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- 06/29/17--14:32: _12 companies that a...
- 07/03/17--02:05: _The Queen is hiring...
- 07/03/17--06:30: _7 financial terms t...
- 07/03/17--06:51: _These are the two c...
- 07/03/17--06:59: _UK journalists are ...
- 07/03/17--12:56: _A new survey shows ...
- 07/04/17--06:10: _Stubborn children c...
- 07/04/17--08:00: _13 things you can d...
- 07/06/17--06:13: _Over 1 in 10 Brits ...
- 07/06/17--09:59: _The founders of Rob...
- 07/09/17--01:00: _This CEO hired more...
- 07/10/17--05:09: _Working mothers in ...
- 07/10/17--08:20: _Over half of the UK...
- 07/11/17--04:00: _Thousands of people...
- 07/11/17--05:54: _Here's how to prepa...
- 07/11/17--08:27: _One of Richard Bran...
- 07/13/17--05:32: _5 ways to be succes...
- 07/13/17--12:57: _Hackers can take a ...
- 07/17/17--01:18: _A Disney exec share...
- 07/17/17--06:29: _A director at Faceb...
- 06/29/17--14:32: 12 companies that are perfect places to work if you love dogs
- 07/03/17--12:56: A new survey shows a lot of young Wall Streeters want out
- Work towards inclusion. Many financial firms have taken steps to diversify their ranks, according to the report, but not everyone feels welcomed and valued.
- Stand for something. Some respondents said they didn't feel as if their firm had a defined mission or strove towards something greater in the same way that tech firms do.
- Easy fixes don't go that far. Inauthentic attempts to change company culture will "fall flat." That means, you can't just make the dress code less formal and hold a minority employee dinner every year.
- 07/04/17--06:10: Stubborn children could grow up to be richer — here's why
- 07/04/17--08:00: 13 things you can do in your 30s to live without regrets
- His move to the United States from Bulgaria as a young boy, and how his upbringing affected his career.
- What it was like having about 75 venture-capital doors slammed in his face.
- How he and his cofounder, Baiju Bhatt, got nearly 1 million people to sign up for Robinhood before the app even existed.
- How they met Snoop Dogg, one of Robinhood's investors.
- What it took to build a $1.3 billion company by the age of 30.
- What millennials are investing in (the average age of Robinhood's users is 30).
- ClassPass founder Payal Kadakia.
- NBA star LeBron James.
- Dropbox founder and CEO Drew Houston.
- AOL CEO Tim Armstrong.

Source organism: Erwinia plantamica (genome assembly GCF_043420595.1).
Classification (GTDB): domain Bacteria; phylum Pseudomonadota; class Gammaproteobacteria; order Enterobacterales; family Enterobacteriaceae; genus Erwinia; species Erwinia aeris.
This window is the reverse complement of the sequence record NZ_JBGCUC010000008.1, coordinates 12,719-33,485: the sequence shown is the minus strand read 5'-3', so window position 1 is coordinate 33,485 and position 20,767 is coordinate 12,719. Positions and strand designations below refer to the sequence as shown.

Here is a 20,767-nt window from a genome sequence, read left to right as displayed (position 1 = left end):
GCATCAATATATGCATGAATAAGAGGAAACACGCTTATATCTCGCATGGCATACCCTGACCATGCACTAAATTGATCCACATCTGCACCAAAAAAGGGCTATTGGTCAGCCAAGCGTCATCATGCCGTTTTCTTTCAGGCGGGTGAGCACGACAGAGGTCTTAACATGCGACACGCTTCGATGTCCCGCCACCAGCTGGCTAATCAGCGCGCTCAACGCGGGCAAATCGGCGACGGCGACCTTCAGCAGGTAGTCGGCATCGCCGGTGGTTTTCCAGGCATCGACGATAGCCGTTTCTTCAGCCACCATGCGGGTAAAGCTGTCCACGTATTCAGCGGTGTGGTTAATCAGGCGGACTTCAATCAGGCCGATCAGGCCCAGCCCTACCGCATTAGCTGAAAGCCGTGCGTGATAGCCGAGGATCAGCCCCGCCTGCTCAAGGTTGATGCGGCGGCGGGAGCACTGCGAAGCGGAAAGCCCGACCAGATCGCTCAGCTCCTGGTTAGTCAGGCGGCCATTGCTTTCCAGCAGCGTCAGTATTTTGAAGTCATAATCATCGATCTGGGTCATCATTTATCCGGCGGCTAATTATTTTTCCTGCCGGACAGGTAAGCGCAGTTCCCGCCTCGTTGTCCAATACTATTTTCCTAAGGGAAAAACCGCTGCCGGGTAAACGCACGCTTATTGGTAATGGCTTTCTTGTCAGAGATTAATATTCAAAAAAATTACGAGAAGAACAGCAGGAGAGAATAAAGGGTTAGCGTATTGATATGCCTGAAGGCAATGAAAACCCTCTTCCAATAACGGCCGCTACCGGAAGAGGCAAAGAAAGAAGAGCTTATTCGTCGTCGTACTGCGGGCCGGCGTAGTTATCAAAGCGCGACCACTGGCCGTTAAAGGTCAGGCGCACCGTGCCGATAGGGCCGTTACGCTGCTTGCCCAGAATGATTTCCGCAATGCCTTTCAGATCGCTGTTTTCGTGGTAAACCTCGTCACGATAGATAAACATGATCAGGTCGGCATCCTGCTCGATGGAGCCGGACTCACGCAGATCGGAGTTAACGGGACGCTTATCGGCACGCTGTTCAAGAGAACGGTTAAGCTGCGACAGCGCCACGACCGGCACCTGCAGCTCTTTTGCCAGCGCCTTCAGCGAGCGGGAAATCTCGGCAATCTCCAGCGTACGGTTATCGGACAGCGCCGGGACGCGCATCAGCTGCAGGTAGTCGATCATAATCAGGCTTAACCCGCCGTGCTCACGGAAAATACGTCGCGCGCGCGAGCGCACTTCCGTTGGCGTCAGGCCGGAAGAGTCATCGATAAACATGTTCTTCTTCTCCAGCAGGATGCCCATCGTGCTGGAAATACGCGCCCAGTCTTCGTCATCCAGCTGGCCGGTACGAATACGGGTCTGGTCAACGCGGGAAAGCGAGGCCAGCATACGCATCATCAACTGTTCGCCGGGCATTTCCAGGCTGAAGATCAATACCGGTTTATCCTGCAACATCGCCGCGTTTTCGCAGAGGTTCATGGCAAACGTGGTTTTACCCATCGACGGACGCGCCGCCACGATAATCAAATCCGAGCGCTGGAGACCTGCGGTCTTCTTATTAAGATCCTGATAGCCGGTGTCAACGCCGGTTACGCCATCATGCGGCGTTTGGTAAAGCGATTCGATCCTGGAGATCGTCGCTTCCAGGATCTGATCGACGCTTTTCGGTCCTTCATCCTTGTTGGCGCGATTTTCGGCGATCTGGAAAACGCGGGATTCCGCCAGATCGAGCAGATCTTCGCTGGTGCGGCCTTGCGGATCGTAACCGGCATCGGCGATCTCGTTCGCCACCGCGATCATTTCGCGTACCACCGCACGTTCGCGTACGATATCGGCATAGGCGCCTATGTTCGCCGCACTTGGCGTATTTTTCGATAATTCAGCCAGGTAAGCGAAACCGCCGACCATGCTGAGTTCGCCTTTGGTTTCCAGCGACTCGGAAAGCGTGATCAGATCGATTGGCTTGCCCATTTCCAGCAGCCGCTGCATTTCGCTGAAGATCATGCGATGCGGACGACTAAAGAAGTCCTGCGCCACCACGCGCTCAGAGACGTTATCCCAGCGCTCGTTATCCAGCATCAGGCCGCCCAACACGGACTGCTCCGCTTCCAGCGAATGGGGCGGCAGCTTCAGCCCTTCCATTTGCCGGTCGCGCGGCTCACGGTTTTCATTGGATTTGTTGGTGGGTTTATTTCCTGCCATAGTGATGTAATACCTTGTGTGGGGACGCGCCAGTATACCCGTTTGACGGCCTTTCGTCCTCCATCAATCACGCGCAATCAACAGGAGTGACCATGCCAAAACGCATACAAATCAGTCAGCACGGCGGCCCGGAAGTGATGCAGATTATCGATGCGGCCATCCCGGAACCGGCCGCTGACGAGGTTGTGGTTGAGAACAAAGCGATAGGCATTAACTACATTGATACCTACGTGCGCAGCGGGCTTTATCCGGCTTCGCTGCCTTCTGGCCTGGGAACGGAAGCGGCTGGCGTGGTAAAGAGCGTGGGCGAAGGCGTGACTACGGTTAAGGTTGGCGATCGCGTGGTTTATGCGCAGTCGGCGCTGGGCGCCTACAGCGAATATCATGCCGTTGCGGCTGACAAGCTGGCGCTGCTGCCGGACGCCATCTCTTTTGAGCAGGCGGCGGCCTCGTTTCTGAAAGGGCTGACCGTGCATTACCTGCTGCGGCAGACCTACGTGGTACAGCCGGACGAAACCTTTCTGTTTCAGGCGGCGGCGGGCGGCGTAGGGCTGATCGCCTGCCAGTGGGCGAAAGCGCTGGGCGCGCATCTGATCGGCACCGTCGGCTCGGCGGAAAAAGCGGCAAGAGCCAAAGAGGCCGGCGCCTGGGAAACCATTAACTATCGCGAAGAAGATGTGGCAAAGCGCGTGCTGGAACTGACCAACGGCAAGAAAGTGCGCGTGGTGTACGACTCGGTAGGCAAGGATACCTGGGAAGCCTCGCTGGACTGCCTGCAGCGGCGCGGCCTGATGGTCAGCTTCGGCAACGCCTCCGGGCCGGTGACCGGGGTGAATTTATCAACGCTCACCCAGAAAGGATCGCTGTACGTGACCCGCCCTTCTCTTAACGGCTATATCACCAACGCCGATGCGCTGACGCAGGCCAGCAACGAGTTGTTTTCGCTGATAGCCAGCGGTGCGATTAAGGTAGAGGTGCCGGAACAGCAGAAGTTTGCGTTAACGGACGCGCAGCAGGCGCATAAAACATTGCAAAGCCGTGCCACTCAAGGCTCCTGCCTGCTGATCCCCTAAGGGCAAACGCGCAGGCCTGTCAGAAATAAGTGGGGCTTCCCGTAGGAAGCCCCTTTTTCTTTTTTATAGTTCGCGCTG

- BuzzFeed founder Jonah Peretti.
- Facebook COO Sheryl Sandberg.
- 07/11/17--05:54: Here's how to prepare for a job interview at Facebook
On June 23rd, many companies around the globe celebrated "Take Your Dog to Work Day."
But at some companies, the holiday never stops.
"Employees are more relaxed having their dogs at work," says Beth Bellanti, Pet Policy Expert at Tito's Handmade Vodka.
"It also gives them a chance to take productive breaks by getting out and walking their dogs."
Can't stand to be away from your precious pooch?
Discover jobs at these 12 companies.
Where They're Hiring: St. Louis, MO; Clinton, IA; Edmond, OK; Denver, CO and more
Company Rating: 4.4
As the largest pet food company in the United States, it's probably no surprise that dogs are welcome at Nestlé Purina. But this is just one of the many things that makes the company so great -- Nestlé Purina's culture is nearly unbeatable, said the employees who helped it become one of the Best Places to Work in 2017. "I absolutely love coming to work for NPPC everyday. The culture is second to none and over the years my work team has become like family...At this point, I can't imagine working somewhere else," says a current employee.
Where They're Hiring: Atlanta, GA; San Francisco, CA
Company Rating: 4.5
Kabbage, a tech startup and 2017 Best Place to Work based out of Atlanta, Georgia, "provides fully automated funding to small businesses" through their website or mobile app.
And rest assured, your furry friend is welcome at Kabbage. "The dogs are always fun to have in the office -- you'd be amazed at how many of your coworkers you meet in an ever-growing company when they stop by your desk to pet your dog, even if your paths might not normally intersect," the employee continues.